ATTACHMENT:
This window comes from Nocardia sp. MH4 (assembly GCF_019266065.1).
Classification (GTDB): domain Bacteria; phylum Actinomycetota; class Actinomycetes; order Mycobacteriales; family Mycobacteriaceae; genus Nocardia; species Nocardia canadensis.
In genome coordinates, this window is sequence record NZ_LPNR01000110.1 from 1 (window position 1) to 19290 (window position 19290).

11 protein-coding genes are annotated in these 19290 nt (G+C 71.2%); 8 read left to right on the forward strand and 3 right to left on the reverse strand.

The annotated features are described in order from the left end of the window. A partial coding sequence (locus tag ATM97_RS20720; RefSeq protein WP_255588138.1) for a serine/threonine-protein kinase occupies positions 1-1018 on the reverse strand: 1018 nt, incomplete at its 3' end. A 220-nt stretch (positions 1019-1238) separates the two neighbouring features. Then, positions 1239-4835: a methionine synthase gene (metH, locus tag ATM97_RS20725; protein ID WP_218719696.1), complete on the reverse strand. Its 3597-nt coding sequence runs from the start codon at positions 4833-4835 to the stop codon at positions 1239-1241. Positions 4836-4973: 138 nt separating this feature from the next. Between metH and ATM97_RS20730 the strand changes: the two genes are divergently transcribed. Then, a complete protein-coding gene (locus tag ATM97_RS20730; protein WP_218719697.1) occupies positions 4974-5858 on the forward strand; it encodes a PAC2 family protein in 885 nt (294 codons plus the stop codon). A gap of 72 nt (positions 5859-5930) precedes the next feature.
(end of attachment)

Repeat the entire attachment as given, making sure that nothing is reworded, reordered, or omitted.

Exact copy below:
This window comes from Nocardia sp. MH4 (assembly GCF_019266065.1).
Classification (GTDB): domain Bacteria; phylum Actinomycetota; class Actinomycetes; order Mycobacteriales; family Mycobacteriaceae; genus Nocardia; species Nocardia canadensis.
In genome coordinates, this window is sequence record NZ_LPNR01000110.1 from 1 (window position 1) to 19290 (window position 19290).

11 protein-coding genes are annotated in these 19290 nt (G+C 71.2%); 8 read left to right on the forward strand and 3 right to left on the reverse strand.

The annotated features are described in order from the left end of the window. A partial coding sequence (locus tag ATM97_RS20720; RefSeq protein WP_255588138.1) for a serine/threonine-protein kinase occupies positions 1-1018 on the reverse strand: 1018 nt, incomplete at its 3' end. A 220-nt stretch (positions 1019-1238) separates the two neighbouring features. Then, positions 1239-4835: a methionine synthase gene (metH, locus tag ATM97_RS20725; protein ID WP_218719696.1), complete on the reverse strand. Its 3597-nt coding sequence runs from the start codon at positions 4833-4835 to the stop codon at positions 1239-1241. Positions 4836-4973: 138 nt separating this feature from the next. Between metH and ATM97_RS20730 the strand changes: the two genes are divergently transcribed. Then, a complete protein-coding gene (locus tag ATM97_RS20730; protein WP_218719697.1) occupies positions 4974-5858 on the forward strand; it encodes a PAC2 family protein in 885 nt (294 codons plus the stop codon). A gap of 72 nt (positions 5859-5930) precedes the next feature.